While there are over 63,000 children and youth living in permanent care with foster families, group homes, or in kinship care across Canada, people aged or aging out of the foster care system, continue to be one of the most underrepresented groups when in it comes to financial support for post-secondary education. There are very few bursaries and scholarships targeted towards this demographic, which receive relatively little support once they exit the foster care system. The financial burden of post-secondary school is often too great for those in care or aged out of foster care to overcome, which is why for every 1,000 youths in Canadian foster care, only eight go on to graduate with a post-secondary education.
The financial struggle of post-secondary education is felt particularly strongly by Indigenous people, who continue to be massively overrepresented in the Canadian foster care system. Census data from 2016 shows that Indigenous children and youth aged 0 to 14 make up 7.7% of all Canadian children and they represent over 52% of children and youth in foster care. In recent years, there has been a call for greater cultural competency amongst social workers and administers so that better methods can be used to assess Indigenous families. The hope is that this will lead to a reduced number of Indigenous children and youth being taken from their homes unnecessarily.
Another major issue that children and youth in care face, after they age out of care, is gaining access to safe, stable, and affordable housing. There is a significant relationship between adult homelessness and a history of living in foster care. A Raising the Roof study from 2009 with street-involved youth found that 43% of survey respondents had also been in foster care. Research has shown that adults with a bachelor’s degree earn over $1 million more during their careers compared to workers with a high school diploma alone. Statistically, this puts former foster children and youth in care at a severe disadvantage, as they are significantly less likely to pursue post-secondary education compared to their peers.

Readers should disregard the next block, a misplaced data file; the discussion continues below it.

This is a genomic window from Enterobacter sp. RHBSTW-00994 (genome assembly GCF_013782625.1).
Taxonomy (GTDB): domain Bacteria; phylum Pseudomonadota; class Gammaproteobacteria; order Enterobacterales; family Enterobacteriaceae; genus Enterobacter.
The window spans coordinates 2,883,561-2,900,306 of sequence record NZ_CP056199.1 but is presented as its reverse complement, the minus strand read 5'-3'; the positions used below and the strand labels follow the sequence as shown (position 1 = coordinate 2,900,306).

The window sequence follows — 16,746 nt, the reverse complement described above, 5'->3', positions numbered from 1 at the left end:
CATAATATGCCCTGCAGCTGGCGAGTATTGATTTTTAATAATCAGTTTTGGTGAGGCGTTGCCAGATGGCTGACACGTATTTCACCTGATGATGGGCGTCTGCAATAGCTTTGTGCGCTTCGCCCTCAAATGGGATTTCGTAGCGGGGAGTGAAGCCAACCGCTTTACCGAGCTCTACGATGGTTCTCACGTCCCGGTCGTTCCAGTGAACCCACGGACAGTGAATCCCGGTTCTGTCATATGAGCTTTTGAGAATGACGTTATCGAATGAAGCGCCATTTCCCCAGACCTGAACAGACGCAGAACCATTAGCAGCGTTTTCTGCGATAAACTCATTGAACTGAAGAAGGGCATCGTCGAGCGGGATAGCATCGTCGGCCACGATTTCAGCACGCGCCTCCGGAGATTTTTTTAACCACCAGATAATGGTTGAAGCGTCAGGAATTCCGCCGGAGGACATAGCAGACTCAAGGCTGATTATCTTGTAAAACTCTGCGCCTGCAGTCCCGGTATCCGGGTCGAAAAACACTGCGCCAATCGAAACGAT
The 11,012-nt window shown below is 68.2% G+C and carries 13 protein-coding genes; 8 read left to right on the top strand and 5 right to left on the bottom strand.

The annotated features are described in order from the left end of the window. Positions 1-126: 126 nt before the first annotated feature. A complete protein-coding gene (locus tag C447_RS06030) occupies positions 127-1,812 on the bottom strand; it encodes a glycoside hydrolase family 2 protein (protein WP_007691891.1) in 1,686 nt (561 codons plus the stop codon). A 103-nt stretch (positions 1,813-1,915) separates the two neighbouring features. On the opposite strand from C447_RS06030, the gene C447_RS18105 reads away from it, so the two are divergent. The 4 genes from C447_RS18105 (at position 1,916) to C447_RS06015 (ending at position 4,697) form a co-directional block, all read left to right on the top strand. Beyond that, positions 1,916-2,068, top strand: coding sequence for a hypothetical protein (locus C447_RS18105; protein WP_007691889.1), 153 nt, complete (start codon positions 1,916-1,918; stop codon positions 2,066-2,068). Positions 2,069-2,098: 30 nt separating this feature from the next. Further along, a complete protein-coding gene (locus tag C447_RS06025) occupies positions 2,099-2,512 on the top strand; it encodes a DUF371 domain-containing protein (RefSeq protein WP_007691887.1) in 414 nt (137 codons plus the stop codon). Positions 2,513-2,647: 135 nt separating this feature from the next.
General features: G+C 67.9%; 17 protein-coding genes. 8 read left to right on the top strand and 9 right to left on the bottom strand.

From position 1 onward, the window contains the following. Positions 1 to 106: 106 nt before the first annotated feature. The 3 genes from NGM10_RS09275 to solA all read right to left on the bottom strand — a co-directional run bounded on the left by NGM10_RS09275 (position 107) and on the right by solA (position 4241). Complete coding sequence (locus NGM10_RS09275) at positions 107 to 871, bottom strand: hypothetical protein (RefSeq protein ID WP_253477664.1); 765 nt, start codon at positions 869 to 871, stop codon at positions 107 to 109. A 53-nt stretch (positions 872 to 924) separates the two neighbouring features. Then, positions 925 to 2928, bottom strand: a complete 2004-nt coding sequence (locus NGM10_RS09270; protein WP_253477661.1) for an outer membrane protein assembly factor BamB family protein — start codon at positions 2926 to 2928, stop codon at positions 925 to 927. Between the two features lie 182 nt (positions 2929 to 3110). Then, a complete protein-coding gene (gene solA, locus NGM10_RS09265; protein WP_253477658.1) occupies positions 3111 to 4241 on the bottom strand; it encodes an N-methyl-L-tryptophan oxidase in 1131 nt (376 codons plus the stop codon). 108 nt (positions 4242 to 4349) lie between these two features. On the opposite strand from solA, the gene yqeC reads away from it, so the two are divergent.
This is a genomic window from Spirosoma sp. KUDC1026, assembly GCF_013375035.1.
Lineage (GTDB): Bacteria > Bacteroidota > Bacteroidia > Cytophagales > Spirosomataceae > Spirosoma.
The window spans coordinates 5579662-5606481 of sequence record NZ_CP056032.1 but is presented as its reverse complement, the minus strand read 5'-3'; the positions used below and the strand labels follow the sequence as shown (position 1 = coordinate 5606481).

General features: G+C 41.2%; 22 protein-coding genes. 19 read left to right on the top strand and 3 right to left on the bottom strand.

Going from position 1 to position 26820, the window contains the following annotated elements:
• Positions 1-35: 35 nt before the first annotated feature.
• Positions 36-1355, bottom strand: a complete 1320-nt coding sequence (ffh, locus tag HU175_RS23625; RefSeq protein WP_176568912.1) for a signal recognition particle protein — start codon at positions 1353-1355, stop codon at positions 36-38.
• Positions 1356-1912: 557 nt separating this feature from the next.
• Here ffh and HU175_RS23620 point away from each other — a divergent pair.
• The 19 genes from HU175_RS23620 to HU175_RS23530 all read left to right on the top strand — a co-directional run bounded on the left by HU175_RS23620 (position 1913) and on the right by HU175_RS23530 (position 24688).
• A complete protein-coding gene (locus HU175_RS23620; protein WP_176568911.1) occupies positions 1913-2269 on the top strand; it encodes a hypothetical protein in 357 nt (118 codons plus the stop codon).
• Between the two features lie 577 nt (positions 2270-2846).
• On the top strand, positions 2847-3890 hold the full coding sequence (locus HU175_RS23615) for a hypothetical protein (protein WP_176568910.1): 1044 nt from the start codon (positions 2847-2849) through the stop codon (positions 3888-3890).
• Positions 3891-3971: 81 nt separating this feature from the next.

To help address the overwhelming lack of financial aid support that foster children and youth in care receive, Storwell Self Storage decided to create the Storwell Foster Children Bursary Program. Storwell has been providing affordable self-storage units for over 20 years and is devoted to giving back to the community through various charities and social initiatives. This bursary is an annual award of $2,000 to help those in and aged out of foster care pursue post-secondary education. Eligibility requirements and access to the application form can be found at: https://www.storwell.com/bursary-application
- Applicants must have been in foster care with an official Canadian or American foster care program and agree to having the above organization verify the same
- Be enrolled as a full-time student at a recognized general/vocational College or post-secondary institution in Canada or USA as of September of the year that they apply
- Be a Canadian or American Citizen or Permanent Resident
- Be 24 years of age or less at the time of application
- Bursary recipient must agree to having their name, photo and post-secondary institution displayed on the Storwell website